Did You Notice? … How quickly NASCAR has undergone a changing of the guard? Two more of the sport’s full-time drivers, Dale Earnhardt Jr. and Matt Kenseth, bid farewell to the sport this weekend at Homestead-Miami Speedway. They’ll be the cherries on top of what has been a mountainous shift towards NASCAR’s youth movement.
Here’s a look at how many full-time drivers have left the Cup Series since the start of the 2015 season.
Cup Series Retirements/Departures
Driver – Wins (Titles)
Jeff Gordon – 93 (4), includes five Brickyard 400s and three Daytona 500s
Tony Stewart – 49 (3), includes two Brickyard 400s
Matt Kenseth – 39 (1), includes two Daytona 500s
Carl Edwards – 28 (0), two runner-up finishes in the championship
Dale Earnhardt Jr. – 26 (0), includes two Daytona 500s
Greg Biffle – 19 (0), includes two Southern 500s
Brian Vickers – 3 (0)
Bobby Labonte – 21 (1)*, includes one Brickyard 400
Michael Waltrip – 4 (0)*, includes two Daytona 500s
* – Had already scaled back to part-time
The totals above are impressive: 282 victories, nine championships, nine Daytona 500s, and eight Brickyard 400s. That’s not counting the numerous Most Popular Driver awards Earnhardt won along with the millions in endorsements which faded the second Gordon and Stewart stepped off the track.
Of that group, six drivers were running full-time with top-tier programs. That means a whopping 25 percent of the sport’s best two dozen cars have gone through a retirement transition. It’s as if half the AFC suddenly had starting quarterbacks retire or LeBron James, Stephen Curry, James Harden, and Russell Westbrook all left the NBA at once.
It’s a brave new world ahead, one that’s younger and free from the shackles of NASCAR’s recent past. Of the 40 drivers projected to be on the grid next year, only one (Kurt Busch) raced in the 2001 Daytona 500 where Dale Earnhardt passed away. Just Busch, Jimmie Johnson, Jamie McMurray, Kevin Harvick, and Ryan Newman will have driven full-time during a Cup season without a playoff format.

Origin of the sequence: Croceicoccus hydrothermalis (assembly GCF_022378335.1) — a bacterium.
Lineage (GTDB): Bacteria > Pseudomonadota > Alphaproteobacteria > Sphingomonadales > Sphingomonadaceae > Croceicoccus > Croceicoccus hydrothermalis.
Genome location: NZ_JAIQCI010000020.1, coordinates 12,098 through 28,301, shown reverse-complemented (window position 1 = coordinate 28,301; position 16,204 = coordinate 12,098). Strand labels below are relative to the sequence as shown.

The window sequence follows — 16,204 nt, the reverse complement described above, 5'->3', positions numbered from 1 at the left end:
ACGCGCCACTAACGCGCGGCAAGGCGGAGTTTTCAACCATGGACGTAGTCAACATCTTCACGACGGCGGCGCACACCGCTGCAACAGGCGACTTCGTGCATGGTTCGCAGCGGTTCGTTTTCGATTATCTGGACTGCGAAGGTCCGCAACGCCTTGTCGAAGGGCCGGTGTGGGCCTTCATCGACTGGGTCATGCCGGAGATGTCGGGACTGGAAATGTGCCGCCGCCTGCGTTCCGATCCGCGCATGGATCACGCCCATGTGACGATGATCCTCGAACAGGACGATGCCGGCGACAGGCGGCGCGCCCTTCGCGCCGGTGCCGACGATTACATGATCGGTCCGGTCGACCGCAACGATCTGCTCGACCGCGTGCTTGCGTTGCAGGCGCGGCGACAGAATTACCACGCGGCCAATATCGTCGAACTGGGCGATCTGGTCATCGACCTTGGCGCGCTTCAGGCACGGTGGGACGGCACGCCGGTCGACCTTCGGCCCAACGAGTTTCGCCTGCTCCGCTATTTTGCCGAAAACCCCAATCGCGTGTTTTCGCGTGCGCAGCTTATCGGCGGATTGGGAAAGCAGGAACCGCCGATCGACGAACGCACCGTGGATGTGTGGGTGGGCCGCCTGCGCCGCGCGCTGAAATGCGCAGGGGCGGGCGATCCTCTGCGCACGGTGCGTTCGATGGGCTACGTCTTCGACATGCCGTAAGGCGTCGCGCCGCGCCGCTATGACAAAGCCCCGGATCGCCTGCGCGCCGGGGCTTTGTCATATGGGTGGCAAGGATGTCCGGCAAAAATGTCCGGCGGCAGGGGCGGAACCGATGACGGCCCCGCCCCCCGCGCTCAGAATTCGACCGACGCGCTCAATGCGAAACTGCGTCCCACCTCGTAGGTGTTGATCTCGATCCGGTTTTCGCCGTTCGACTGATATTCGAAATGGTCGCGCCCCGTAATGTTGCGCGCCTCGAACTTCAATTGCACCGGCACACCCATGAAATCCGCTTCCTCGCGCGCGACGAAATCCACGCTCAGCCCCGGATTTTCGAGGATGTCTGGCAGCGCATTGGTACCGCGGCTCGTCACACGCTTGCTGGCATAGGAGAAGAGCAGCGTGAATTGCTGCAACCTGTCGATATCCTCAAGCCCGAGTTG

Those five are the only ones left that remember what it’s like to race back to the caution flag. They’re the small group (plus Kasey Kahne) that raced Cup at the old Rockingham Speedway and ran twice a year at Darlington.
Suddenly, the NASCAR traditions people complain we left behind have truly become a relic of the past. In their place come a whole set of 20-something phenoms like Erik Jones, Chase Elliott, Ryan Blaney, and Darrell Wallace Jr. that will determine whether this sport lives or dies.
But it’s the departure of Earnhardt and Kenseth that truly closes the book on a generation. For Earnhardt, he’s inextricably linked to that tragic February day in 2001 where the Daytona 500 took the life of the Intimidator. Fighting through unimaginable sorrow, a whole legion of fans switched support from father to son. They cried together (Daytona that July), they celebrated together (2004 Daytona 500), and their driver singlehandedly held up NASCAR’s popularity during trying times.
Then there’s Kenseth, whose 2003 Cup championship many claim sparked the NASCAR playoff system. Winning the third race of that year (Las Vegas) his No. 17 Ford struggled to run up front soon thereafter. In the end, the Roush Fenway Racing driver earned just 11 top-five finishes out of 36 starts. He failed to even lead a single lap in the year’s last seven races. (Kenseth’s season total of 354 ranked 11th overall).
But in a year where top contenders piled up DNFs, Kenseth’s 25 top-10 finishes easily outdistanced Johnson and Earnhardt Jr. Newman, who had the best year of his career (eight wins) could do no better than sixth. As the season came to a close, the sport experienced a slight tick downward in ratings at the same time longtime sponsor Winston was leaving.